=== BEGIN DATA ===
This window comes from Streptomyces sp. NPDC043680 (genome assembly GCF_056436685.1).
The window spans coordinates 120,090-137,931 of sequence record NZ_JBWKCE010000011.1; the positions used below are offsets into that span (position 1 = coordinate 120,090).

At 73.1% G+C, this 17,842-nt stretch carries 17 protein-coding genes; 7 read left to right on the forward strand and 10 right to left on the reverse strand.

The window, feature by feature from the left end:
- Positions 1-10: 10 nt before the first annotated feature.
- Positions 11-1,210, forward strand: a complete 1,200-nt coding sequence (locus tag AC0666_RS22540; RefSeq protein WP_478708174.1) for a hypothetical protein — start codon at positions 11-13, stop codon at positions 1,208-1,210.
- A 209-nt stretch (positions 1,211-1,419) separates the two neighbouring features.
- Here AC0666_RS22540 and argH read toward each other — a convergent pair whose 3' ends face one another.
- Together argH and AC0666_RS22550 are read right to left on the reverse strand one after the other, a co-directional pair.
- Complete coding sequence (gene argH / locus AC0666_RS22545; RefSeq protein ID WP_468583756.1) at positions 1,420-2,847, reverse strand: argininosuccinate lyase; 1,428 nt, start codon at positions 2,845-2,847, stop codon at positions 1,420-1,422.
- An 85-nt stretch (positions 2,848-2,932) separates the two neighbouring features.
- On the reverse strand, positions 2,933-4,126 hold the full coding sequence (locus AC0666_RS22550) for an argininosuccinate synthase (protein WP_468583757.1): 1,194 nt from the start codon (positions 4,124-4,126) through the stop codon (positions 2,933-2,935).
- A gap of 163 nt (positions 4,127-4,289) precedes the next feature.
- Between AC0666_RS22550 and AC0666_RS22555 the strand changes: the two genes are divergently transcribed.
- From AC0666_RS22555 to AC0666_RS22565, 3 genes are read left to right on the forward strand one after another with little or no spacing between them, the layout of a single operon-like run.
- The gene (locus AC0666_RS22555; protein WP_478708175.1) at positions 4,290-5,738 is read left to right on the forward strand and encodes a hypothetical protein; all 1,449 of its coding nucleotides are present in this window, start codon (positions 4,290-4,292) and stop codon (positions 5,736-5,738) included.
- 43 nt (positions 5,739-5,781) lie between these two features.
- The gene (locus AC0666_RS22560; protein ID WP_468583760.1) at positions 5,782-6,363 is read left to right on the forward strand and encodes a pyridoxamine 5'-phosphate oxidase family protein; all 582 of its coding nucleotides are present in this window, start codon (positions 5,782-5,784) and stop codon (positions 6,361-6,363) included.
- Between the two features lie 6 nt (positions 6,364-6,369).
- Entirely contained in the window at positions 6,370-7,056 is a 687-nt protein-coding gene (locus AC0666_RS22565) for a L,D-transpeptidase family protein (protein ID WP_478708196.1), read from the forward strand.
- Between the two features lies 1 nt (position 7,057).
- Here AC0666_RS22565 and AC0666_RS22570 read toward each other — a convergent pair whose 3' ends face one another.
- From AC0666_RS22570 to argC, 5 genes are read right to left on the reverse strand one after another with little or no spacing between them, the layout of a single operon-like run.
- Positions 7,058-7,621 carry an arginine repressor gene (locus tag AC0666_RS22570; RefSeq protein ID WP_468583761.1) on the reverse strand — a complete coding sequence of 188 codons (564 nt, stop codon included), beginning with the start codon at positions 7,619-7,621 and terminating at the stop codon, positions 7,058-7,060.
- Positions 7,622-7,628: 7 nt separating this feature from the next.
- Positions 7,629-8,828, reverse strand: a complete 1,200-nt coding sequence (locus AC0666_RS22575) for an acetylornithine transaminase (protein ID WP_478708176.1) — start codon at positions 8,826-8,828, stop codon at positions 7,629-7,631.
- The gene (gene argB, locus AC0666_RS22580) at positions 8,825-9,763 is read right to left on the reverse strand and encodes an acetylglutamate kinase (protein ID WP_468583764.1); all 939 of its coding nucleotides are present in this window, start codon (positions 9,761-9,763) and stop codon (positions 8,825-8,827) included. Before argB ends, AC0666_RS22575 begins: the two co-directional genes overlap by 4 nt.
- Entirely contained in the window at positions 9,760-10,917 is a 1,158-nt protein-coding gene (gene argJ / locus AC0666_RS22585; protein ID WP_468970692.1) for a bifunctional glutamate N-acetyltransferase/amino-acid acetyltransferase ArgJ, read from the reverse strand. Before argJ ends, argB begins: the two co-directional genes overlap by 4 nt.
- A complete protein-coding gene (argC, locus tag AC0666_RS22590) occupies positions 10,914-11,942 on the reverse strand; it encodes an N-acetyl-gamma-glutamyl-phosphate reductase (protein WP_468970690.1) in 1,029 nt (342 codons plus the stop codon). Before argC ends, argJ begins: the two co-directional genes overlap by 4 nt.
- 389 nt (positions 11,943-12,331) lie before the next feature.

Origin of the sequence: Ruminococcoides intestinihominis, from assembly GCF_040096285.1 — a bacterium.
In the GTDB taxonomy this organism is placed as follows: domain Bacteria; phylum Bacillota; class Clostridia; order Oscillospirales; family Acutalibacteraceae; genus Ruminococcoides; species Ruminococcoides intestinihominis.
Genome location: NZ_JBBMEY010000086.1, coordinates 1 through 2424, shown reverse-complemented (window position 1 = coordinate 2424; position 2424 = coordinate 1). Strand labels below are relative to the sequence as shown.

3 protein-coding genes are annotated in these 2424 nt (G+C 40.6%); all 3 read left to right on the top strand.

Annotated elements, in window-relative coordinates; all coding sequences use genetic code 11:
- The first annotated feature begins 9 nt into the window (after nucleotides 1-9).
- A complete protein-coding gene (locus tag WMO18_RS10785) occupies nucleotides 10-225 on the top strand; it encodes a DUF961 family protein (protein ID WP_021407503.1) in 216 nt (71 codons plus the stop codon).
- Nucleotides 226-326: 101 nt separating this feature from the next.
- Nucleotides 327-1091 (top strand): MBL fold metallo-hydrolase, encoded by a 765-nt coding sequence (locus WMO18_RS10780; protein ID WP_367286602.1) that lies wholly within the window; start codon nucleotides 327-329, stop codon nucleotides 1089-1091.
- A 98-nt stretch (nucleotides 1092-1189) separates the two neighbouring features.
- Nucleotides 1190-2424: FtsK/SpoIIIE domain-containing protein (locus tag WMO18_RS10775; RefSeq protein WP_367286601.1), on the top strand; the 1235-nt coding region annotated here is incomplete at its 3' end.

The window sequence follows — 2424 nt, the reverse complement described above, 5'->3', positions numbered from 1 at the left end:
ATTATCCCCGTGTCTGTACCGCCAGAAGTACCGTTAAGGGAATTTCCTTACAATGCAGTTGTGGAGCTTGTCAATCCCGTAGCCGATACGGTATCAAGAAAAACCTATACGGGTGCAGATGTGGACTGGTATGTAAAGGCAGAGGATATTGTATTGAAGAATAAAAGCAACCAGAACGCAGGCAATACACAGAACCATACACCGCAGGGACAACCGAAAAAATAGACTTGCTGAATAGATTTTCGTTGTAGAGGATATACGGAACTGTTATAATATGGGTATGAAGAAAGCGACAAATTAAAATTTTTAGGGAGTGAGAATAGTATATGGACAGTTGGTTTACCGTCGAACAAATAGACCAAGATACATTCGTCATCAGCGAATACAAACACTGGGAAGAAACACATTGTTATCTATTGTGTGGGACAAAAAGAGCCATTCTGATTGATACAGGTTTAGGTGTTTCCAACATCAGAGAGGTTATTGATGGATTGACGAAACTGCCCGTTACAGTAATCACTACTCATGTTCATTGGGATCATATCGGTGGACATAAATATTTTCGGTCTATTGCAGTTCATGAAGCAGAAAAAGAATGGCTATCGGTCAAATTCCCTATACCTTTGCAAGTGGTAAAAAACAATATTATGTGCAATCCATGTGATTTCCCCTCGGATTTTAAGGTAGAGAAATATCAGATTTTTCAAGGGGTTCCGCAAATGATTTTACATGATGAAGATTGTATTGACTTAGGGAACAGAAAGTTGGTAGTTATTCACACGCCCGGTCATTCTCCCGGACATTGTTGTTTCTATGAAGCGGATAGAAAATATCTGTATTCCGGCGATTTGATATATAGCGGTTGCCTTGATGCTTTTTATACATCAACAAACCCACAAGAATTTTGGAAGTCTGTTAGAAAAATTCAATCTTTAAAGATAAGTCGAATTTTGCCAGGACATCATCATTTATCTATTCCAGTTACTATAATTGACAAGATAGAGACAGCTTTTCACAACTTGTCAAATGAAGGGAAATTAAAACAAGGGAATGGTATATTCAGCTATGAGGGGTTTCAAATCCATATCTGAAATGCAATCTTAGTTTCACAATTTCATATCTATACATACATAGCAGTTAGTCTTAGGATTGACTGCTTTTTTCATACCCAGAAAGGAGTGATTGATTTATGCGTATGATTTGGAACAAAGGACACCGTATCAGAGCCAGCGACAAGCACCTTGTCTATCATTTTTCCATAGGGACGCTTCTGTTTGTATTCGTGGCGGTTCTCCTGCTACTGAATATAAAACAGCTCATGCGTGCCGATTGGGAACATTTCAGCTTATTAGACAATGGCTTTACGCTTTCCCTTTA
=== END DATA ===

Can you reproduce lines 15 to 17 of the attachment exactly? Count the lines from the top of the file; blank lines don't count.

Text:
- From AC0666_RS22555 to AC0666_RS22565, 3 genes are read left to right on the forward strand one after another with little or no spacing between them, the layout of a single operon-like run.
- The gene (locus AC0666_RS22555; protein WP_478708175.1) at positions 4,290-5,738 is read left to right on the forward strand and encodes a hypothetical protein; all 1,449 of its coding nucleotides are present in this window, start codon (positions 4,290-4,292) and stop codon (positions 5,736-5,738) included.
- 43 nt (positions 5,739-5,781) lie between these two features.